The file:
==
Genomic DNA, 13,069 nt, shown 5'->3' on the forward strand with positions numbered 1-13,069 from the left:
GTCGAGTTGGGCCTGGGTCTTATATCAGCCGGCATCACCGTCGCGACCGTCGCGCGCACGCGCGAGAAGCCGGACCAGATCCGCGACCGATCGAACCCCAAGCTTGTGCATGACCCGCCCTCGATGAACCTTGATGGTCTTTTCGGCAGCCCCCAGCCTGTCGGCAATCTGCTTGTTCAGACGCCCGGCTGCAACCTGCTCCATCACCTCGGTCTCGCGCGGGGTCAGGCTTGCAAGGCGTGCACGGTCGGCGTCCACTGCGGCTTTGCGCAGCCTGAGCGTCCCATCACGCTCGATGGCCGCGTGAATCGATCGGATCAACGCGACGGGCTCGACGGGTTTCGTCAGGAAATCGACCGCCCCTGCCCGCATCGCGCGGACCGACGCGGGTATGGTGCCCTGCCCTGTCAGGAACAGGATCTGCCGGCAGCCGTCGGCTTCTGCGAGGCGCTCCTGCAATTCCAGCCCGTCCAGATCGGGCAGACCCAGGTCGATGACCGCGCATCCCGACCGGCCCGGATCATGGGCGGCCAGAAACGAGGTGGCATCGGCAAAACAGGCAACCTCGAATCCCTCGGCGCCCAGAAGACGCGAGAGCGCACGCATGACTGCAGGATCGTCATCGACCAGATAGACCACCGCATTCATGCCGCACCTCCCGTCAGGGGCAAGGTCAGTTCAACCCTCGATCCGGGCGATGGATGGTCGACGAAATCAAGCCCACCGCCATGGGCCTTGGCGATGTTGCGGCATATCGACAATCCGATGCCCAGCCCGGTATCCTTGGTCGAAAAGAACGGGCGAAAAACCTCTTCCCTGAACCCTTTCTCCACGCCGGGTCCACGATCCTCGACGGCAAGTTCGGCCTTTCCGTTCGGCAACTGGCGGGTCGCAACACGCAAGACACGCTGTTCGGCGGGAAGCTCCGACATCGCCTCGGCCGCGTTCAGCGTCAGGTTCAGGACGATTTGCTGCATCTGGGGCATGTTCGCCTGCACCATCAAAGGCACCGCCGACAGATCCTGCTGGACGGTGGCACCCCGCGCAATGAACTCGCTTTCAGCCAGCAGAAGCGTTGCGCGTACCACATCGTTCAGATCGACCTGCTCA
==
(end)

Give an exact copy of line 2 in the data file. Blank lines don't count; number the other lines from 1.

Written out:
GTCGAGTTGGGCCTGGGTCTTATATCAGCCGGCATCACCGTCGCGACCGTCGCGCGCACGCGCGAGAAGCCGGACCAGATCCGCGACCGATCGAACCCCAAGCTTGTGCATGACCCGCCCTCGATGAACCTTGATGGTCTTTTCGGCAGCCCCCAGCCTGTCGGCAATCTGCTTGTTCAGACGCCCGGCTGCAACCTGCTCCATCACCTCGGTCTCGCGCGGGGTCAGGCTTGCAAGGCGTGCACGGTCGGCGTCCACTGCGGCTTTGCGCAGCCTGAGCGTCCCATCACGCTCGATGGCCGCGTGAATCGATCGGATCAACGCGACGGGCTCGACGGGTTTCGTCAGGAAATCGACCGCCCCTGCCCGCATCGCGCGGACCGACGCGGGTATGGTGCCCTGCCCTGTCAGGAACAGGATCTGCCGGCAGCCGTCGGCTTCTGCGAGGCGCTCCTGCAATTCCAGCCCGTCCAGATCGGGCAGACCCAGGTCGATGACCGCGCATCCCGACCGGCCCGGATCATGGGCGGCCAGAAACGAGGTGGCATCGGCAAAACAGGCAACCTCGAATCCCTCGGCGCCCAGAAGACGCGAGAGCGCACGCATGACTGCAGGATCGTCATCGACCAGATAGACCACCGCATTCATGCCGCACCTCCCGTCAGGGGCAAGGTCAGTTCAACCCTCGATCCGGGCGATGGATGGTCGACGAAATCAAGCCCACCGCCATGGGCCTTGGCGATGTTGCGGCATATCGACAATCCGATGCCCAGCCCGGTATCCTTGGTCGAAAAGAACGGGCGAAAAACCTCTTCCCTGAACCCTTTCTCCACGCCGGGTCCACGATCCTCGACGGCAAGTTCGGCCTTTCCGTTCGGCAACTGGCGGGTCGCAACACGCAAGACACGCTGTTCGGCGGGAAGCTCCGACATCGCCTCGGCCGCGTTCAGCGTCAGGTTCAGGACGATTTGCTGCATCTGGGGCATGTTCGCCTGCACCATCAAAGGCACCGCCGACAGATCCTGCTGGACGGTGGCACCCCGCGCAATGAACTCGCTTTCAGCCAGCAGAAGCGTTGCGCGTACCACATCGTTCAGATCGACCTGCTCA